Similar to the previous chart, after hitting its lows of February 2018, Bitcoin rebounds but barely makes it above the 38.2% retracement. This is followed by a series of lower-highs that carry on well into 2019. The second peak in 2019 is rejected from roughly the 61.8% retracement level of the initial bubble which is at, or around, $14,000. Just as in the above chart, the price attempts to reclaim former highs, but falls short, creating a smaller version of the first pattern.
Where we are today
As you can see from the following chart of the S&P 500, there’s quite a difference between the price action we’ve looked at above and the current state of US stock markets. The difference is not due to the magnitudes of the bounces as you may think; it’s the lack of data to go on. This is one of the hardest things to get right when you’re looking at a pattern that’s only just started forming. You try to apply well-known historical patterns to a situation that is only just starting to develop.
After looking at the chart below, go back to the image of the Shanghai Composite Index, then to the Bitcoin bubble of 2017. In both situations, the price briefly dipped before the crash got properly underway and then came back to re-test the 78.6% level. In both cases, the price briefly broke above it only to dip back down again. The point is, that the chart below may be pointing to just the opening moves of a much more protracted move down. Alternatively, it may just be a minor blip on the way to new highs as we saw in 1987, and as it currently looks with the NASDAQ. We just don’t know because we simply don’t have enough data to go on. All of the above charts describe moves that took place over a number of years; all we currently have are a few months of trading data.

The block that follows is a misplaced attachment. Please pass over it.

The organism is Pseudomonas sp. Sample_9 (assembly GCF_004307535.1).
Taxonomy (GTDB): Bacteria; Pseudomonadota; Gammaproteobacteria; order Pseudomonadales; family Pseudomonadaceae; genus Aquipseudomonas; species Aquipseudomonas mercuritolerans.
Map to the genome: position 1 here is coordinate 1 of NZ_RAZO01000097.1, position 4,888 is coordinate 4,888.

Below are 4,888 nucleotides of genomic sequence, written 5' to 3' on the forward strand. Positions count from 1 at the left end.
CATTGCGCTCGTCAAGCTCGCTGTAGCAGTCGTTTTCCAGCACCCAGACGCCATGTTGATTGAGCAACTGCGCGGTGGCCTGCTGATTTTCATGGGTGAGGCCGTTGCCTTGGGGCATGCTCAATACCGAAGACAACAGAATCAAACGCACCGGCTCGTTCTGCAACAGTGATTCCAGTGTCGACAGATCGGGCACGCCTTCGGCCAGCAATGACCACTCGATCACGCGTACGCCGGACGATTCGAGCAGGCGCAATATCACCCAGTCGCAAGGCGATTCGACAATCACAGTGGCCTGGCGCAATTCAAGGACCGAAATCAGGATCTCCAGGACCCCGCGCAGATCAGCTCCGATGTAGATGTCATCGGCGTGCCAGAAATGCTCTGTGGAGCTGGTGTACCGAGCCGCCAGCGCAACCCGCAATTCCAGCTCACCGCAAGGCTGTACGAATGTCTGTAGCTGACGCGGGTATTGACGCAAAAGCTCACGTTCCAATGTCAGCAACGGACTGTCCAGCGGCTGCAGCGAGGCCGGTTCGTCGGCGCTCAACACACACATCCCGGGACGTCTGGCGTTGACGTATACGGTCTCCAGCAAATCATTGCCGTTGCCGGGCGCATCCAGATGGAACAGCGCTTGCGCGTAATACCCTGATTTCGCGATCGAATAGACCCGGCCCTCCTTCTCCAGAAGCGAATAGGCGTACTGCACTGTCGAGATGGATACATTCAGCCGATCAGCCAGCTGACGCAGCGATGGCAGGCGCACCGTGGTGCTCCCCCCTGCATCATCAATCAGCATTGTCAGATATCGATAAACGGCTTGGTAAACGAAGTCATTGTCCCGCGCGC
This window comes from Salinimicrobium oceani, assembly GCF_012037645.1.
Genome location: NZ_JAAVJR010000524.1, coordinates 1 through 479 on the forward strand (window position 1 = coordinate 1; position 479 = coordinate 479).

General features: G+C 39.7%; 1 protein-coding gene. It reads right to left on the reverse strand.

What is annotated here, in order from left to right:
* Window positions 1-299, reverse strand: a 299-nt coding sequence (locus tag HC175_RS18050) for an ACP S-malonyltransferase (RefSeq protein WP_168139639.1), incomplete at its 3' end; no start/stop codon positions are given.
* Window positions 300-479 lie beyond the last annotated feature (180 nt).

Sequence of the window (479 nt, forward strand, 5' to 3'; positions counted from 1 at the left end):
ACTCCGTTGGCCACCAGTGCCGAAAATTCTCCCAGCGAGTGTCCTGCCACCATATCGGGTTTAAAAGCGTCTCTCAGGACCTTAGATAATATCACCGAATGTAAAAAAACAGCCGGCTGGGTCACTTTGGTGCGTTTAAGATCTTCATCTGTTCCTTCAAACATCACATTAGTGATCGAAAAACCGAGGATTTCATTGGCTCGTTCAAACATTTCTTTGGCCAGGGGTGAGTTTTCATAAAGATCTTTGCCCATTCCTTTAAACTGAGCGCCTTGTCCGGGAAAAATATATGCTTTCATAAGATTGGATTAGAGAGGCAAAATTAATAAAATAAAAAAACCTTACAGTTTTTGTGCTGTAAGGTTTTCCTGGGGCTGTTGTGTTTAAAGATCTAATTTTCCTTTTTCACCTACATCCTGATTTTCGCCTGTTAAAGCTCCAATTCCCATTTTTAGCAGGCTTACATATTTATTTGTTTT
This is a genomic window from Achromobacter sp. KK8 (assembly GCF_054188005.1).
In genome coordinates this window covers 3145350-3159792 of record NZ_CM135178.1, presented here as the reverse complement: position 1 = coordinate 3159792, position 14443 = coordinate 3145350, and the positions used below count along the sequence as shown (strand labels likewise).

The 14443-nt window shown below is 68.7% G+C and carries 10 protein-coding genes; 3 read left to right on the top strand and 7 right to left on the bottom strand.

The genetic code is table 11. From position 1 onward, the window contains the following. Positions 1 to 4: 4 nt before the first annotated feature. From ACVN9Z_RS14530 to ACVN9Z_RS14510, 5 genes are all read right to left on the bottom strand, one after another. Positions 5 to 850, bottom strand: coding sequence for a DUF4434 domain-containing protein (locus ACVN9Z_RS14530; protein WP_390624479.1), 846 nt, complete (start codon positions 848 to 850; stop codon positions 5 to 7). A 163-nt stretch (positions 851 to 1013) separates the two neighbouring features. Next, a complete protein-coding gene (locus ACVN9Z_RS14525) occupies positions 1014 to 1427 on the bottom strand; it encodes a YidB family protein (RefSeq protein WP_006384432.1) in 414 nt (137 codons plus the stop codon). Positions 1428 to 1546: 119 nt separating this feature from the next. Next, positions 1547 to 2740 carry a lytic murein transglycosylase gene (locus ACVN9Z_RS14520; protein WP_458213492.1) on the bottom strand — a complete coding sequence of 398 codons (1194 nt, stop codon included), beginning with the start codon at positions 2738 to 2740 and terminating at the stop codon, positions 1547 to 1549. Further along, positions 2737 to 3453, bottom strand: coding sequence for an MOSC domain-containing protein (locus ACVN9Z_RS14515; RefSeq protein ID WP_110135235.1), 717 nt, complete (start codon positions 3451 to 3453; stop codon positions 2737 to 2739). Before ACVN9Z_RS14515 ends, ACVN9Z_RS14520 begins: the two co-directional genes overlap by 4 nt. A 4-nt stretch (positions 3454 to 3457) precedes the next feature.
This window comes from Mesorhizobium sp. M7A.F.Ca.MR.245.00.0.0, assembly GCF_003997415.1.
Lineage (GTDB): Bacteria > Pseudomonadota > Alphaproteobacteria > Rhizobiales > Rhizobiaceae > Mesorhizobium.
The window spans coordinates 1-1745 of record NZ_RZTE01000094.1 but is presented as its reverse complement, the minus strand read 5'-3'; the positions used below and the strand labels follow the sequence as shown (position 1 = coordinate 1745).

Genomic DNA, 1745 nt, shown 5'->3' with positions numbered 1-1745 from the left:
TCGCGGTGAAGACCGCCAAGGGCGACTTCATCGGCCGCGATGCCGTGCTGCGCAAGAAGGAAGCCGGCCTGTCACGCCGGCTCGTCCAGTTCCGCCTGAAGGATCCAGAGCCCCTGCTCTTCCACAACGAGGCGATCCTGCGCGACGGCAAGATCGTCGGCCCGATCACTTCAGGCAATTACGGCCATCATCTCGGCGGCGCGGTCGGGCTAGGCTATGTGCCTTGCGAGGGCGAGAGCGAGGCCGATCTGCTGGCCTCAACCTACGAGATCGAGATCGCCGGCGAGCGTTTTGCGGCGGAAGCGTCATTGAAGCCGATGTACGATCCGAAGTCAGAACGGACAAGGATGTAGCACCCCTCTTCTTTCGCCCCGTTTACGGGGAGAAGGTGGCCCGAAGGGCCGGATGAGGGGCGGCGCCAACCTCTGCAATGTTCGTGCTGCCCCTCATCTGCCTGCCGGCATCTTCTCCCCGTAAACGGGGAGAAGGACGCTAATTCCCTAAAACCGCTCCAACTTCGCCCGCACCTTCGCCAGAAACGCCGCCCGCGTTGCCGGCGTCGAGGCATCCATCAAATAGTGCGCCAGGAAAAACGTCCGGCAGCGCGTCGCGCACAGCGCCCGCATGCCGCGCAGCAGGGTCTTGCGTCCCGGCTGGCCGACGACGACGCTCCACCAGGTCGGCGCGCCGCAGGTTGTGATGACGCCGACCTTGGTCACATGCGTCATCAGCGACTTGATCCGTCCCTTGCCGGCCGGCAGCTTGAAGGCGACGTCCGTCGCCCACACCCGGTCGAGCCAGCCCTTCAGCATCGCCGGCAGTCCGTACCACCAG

The psychology of bubbles
If you think about the charts we’ve looked at throughout this article, they have very little in common; different assets, different countries, different periods in history. The reason that Fibonacci retracements seem to reveal an eerie consistency to the way that all these different charts behave, is that all of them are determined by the actions and emotions of human beings. The above bubbles were all, in their own ways, inflated and popped due to human sentiment going from euphoria through complacency, to anxiety, denial and panic. The above bubbles also have another feature in common; they were all exacerbated by a retail mania in which inexperienced investors were jumping in at the wrong time believing that it was their ticket to great riches.
What we’ve been witnessing in US markets over the course of the past few years isn’t quite the same thing. The excesses of the previous year or so have had very little to do with the retail crowd. There has not been a sense of blind over-exuberance that tends to characterise the inflation of bubbles; in fact, quite the opposite. Many of us have been sitting on the sidelines, scratching our heads, waiting for the tide to go out and being surprised when this hasn’t occurred. Most of the flows, which have been very well publicised, have come from share buybacks and pension funds.
It was only during the pandemic and subsequent lockdown that we saw a huge number of retail traders rushing in to buy the dip. The point is, if we are seeing a bubble forming here, it could have much further to run. What this means is that we are only just getting started and the recent shake-ups we saw in March will take many months – probably well into next year – to begin to resemble any sort of recognisable shape on the charts.